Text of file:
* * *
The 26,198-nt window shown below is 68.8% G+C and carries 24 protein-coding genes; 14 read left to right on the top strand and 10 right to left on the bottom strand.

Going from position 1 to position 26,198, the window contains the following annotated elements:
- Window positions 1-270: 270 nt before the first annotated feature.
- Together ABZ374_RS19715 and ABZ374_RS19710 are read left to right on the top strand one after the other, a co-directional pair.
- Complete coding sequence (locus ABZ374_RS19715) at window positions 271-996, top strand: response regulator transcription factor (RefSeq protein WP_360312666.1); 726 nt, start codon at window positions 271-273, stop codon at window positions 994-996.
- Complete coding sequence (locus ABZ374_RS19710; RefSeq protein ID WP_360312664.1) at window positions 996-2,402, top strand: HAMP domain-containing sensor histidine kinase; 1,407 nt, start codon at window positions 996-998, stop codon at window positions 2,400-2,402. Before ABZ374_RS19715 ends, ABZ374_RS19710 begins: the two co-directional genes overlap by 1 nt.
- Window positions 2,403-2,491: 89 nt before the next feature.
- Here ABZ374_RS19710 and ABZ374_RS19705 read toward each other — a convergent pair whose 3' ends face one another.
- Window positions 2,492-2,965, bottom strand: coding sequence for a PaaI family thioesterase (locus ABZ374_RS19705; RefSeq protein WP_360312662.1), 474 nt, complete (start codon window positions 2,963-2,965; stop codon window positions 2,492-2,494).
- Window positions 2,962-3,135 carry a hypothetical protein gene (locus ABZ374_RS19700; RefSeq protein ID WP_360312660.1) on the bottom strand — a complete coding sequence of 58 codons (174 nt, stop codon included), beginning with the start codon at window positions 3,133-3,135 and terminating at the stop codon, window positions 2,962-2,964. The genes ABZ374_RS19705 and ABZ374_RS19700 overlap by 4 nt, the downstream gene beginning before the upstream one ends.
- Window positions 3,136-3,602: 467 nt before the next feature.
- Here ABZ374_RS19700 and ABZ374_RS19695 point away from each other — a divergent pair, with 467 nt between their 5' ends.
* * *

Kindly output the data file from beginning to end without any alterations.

The 26,198-nt window shown below is 68.8% G+C and carries 24 protein-coding genes; 14 read left to right on the top strand and 10 right to left on the bottom strand.

Going from position 1 to position 26,198, the window contains the following annotated elements:
- Window positions 1-270: 270 nt before the first annotated feature.
- Together ABZ374_RS19715 and ABZ374_RS19710 are read left to right on the top strand one after the other, a co-directional pair.
- Complete coding sequence (locus ABZ374_RS19715) at window positions 271-996, top strand: response regulator transcription factor (RefSeq protein WP_360312666.1); 726 nt, start codon at window positions 271-273, stop codon at window positions 994-996.
- Complete coding sequence (locus ABZ374_RS19710; RefSeq protein ID WP_360312664.1) at window positions 996-2,402, top strand: HAMP domain-containing sensor histidine kinase; 1,407 nt, start codon at window positions 996-998, stop codon at window positions 2,400-2,402. Before ABZ374_RS19715 ends, ABZ374_RS19710 begins: the two co-directional genes overlap by 1 nt.
- Window positions 2,403-2,491: 89 nt before the next feature.
- Here ABZ374_RS19710 and ABZ374_RS19705 read toward each other — a convergent pair whose 3' ends face one another.
- Window positions 2,492-2,965, bottom strand: coding sequence for a PaaI family thioesterase (locus ABZ374_RS19705; RefSeq protein WP_360312662.1), 474 nt, complete (start codon window positions 2,963-2,965; stop codon window positions 2,492-2,494).
- Window positions 2,962-3,135 carry a hypothetical protein gene (locus ABZ374_RS19700; RefSeq protein ID WP_360312660.1) on the bottom strand — a complete coding sequence of 58 codons (174 nt, stop codon included), beginning with the start codon at window positions 3,133-3,135 and terminating at the stop codon, window positions 2,962-2,964. The genes ABZ374_RS19705 and ABZ374_RS19700 overlap by 4 nt, the downstream gene beginning before the upstream one ends.
- Window positions 3,136-3,602: 467 nt before the next feature.
- Here ABZ374_RS19700 and ABZ374_RS19695 point away from each other — a divergent pair, with 467 nt between their 5' ends.